Towards the end of Phase 1, we looked at how our methodology had changed since we conceived the project. That discussion continued during the second sandpit and indeed the methodology continues to evolve during Phase 2. To begin with, we had expected to find common practice among the project partners, but in practice we found very little, as the majority of the metadata in use was domain-specific. While true that we found Dublin Core-like annotations in all the examples, such values did not correspond to the concept of active metadata use. We therefore looked more closely at the importance of provenance, discussing in particular the roles of prospective and retrospective metadata.
During the week prior to the second sandpit, Mike Mineter attended the TaPP conference in Edinburgh and presented a poster that described not only our methodology but also our emerging understanding of what the active use of metadata was really about. Improved comprehension led us redirect our project goals to focus more on creating guidelines and exemplars to demonstrate how the active use of metadata can lead to more effective research, and much less on identifying core elements. We retained the notion of a core model but with a meaning more methodological than schematic. One intriguing idea that emerged during the BOF session at the second sandpit was that active metadata might represent, in part at least, how prospective provenance turns into retrospective provenance: the filling in the “provenance sandwich”.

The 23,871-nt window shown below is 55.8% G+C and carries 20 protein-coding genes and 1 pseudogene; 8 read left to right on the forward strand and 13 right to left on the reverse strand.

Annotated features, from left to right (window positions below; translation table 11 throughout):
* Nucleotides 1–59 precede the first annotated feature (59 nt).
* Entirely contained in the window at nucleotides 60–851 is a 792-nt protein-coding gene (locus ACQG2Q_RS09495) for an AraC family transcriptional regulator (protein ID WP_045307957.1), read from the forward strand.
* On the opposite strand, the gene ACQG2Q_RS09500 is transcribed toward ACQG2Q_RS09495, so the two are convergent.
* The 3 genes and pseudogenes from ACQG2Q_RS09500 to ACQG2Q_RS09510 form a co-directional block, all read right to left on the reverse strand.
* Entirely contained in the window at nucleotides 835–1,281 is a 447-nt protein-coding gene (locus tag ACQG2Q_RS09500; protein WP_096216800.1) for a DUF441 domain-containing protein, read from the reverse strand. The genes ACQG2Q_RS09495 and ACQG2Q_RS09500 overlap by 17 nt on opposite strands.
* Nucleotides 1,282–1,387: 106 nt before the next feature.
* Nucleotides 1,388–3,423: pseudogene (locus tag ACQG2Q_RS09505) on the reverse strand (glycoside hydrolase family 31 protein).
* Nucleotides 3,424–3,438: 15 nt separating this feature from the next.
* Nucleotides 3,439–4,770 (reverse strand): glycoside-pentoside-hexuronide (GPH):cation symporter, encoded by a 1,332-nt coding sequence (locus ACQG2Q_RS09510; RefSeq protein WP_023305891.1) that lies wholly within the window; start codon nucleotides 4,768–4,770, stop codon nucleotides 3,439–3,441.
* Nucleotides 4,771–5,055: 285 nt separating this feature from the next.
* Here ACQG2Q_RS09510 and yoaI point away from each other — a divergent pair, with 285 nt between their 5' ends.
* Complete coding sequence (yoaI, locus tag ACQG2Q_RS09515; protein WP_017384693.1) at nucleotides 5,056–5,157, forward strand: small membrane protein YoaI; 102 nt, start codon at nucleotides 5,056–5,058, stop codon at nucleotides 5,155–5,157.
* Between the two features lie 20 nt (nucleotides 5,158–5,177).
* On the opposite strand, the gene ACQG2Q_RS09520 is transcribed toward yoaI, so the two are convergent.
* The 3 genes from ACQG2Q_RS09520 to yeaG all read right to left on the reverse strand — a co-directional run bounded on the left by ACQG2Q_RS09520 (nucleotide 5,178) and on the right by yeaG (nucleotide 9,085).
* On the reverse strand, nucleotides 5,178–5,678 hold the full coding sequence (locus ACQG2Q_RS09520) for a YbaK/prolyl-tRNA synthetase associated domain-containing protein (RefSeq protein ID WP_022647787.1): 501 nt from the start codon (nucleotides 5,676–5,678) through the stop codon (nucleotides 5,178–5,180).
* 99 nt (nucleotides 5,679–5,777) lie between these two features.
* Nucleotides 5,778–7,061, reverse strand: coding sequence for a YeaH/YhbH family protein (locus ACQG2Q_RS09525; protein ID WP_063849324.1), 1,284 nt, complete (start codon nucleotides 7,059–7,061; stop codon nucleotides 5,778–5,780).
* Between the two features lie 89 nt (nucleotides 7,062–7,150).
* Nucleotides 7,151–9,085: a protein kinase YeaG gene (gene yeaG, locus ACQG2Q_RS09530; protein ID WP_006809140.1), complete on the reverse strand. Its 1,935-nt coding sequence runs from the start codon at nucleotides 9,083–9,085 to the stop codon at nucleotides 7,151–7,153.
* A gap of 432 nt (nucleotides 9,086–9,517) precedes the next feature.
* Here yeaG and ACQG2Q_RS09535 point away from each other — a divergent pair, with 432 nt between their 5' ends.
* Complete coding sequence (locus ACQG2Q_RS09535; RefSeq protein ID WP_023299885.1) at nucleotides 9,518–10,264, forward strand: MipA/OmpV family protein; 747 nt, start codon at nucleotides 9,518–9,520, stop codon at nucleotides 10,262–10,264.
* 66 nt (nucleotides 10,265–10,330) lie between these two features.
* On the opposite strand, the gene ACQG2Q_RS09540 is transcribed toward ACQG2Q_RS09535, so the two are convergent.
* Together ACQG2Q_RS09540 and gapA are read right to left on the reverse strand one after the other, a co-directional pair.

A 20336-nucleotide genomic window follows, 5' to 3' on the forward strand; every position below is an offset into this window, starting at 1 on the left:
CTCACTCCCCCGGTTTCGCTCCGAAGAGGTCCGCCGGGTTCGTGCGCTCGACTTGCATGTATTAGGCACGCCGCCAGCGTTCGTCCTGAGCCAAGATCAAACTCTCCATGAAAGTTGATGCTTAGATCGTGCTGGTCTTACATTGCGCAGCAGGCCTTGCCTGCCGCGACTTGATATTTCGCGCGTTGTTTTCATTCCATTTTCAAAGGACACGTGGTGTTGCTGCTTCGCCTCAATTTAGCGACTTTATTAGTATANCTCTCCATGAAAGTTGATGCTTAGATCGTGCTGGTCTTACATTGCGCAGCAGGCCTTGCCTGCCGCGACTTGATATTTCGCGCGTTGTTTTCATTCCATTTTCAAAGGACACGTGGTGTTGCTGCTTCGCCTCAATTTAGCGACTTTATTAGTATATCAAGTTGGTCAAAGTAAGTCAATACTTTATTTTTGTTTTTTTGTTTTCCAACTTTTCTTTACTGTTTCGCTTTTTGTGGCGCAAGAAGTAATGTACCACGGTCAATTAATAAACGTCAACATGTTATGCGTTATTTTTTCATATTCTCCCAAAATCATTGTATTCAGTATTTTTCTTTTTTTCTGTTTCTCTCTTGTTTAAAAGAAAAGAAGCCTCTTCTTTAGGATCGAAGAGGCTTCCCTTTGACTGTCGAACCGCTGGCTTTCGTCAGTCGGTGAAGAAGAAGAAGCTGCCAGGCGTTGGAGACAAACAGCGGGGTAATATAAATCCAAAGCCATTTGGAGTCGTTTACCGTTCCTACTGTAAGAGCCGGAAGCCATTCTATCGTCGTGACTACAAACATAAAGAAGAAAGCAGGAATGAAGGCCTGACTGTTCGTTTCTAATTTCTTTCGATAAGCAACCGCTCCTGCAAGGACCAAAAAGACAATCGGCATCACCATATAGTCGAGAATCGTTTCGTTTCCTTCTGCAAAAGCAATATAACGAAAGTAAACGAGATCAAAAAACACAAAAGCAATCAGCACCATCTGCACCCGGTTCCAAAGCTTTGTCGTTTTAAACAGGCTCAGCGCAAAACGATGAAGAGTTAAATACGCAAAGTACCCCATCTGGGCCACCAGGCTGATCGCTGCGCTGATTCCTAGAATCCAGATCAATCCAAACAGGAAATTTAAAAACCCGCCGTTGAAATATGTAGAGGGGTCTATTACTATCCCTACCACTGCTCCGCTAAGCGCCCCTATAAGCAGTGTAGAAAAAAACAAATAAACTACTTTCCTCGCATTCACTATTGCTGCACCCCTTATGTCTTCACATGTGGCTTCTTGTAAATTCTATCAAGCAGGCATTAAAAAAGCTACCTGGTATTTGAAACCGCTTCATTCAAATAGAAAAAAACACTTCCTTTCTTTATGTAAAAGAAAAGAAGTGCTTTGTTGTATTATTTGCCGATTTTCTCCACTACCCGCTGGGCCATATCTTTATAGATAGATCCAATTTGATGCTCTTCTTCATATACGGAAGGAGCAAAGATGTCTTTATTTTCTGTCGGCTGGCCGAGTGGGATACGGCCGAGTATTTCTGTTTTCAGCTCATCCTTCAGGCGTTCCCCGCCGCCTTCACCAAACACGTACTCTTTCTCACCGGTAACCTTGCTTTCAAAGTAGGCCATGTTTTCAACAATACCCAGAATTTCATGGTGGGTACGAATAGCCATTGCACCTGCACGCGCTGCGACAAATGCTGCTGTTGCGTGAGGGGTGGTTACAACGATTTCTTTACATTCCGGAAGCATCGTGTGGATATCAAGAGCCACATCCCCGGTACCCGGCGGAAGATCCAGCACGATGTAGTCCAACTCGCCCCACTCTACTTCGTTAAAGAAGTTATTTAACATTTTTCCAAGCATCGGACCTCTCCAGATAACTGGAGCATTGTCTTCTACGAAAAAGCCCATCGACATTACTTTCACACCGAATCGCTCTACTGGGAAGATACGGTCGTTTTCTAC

In this first month of Phase 2, we have continued modelling examples with Annalist, aiming to understand how to capture – in the core model – how metadata is being used actively in each case and how that usage might be generalised to inform the guidance. We are also considering how in due course we should develop that guidance and the exemplars that will support it. At the same time we are refining our description of the concept of active use, which is a key component of our evolving methodology for producing the guidance.
Colin Bird (acknowledging the helpful notes taken by Graham Klyne during the second sandpit)
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